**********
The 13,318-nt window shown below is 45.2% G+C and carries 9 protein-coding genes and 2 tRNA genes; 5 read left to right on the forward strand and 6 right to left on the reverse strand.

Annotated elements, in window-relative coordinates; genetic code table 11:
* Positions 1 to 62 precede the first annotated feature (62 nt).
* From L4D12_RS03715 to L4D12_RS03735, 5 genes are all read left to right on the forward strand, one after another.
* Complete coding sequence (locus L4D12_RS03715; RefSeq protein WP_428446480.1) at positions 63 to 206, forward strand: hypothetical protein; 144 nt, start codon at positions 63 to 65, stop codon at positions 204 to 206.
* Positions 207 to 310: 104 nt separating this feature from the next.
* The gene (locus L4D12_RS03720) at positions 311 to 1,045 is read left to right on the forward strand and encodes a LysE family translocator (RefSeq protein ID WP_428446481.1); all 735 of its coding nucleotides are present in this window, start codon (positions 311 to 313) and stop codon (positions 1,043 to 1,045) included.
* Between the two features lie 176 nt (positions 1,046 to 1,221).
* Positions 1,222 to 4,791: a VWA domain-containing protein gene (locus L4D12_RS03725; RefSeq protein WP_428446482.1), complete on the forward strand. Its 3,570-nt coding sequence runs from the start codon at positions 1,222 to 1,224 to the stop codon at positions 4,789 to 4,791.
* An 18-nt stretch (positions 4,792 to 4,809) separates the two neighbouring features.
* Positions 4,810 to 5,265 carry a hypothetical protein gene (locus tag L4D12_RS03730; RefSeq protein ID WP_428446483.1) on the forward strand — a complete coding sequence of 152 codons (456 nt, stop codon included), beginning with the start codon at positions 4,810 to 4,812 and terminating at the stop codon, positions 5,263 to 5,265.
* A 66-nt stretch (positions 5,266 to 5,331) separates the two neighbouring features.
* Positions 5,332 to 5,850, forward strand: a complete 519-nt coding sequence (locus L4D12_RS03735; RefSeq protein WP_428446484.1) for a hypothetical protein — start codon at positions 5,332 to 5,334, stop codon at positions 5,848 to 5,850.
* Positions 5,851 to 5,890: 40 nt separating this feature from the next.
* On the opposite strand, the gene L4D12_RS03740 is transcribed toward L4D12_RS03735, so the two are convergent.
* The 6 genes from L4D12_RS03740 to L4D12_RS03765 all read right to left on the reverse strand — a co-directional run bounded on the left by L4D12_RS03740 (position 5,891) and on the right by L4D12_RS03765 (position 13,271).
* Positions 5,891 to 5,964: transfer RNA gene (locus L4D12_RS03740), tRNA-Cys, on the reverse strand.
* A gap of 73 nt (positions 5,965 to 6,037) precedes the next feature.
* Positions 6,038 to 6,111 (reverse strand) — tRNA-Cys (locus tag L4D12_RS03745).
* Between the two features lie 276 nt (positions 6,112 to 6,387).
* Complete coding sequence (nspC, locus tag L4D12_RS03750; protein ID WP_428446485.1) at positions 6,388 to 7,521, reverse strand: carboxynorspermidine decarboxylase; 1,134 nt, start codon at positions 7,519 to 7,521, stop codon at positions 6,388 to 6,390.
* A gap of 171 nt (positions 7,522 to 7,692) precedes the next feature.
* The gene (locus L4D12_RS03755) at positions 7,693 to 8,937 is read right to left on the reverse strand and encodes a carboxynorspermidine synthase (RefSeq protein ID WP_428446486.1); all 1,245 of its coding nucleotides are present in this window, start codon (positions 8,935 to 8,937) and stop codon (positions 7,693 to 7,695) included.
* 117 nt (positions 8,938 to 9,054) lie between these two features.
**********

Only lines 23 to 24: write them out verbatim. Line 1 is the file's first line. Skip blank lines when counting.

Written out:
* The gene (locus L4D12_RS03755) at positions 7,693 to 8,937 is read right to left on the reverse strand and encodes a carboxynorspermidine synthase (RefSeq protein ID WP_428446486.1); all 1,245 of its coding nucleotides are present in this window, start codon (positions 8,935 to 8,937) and stop codon (positions 7,693 to 7,695) included.
* 117 nt (positions 8,938 to 9,054) lie between these two features.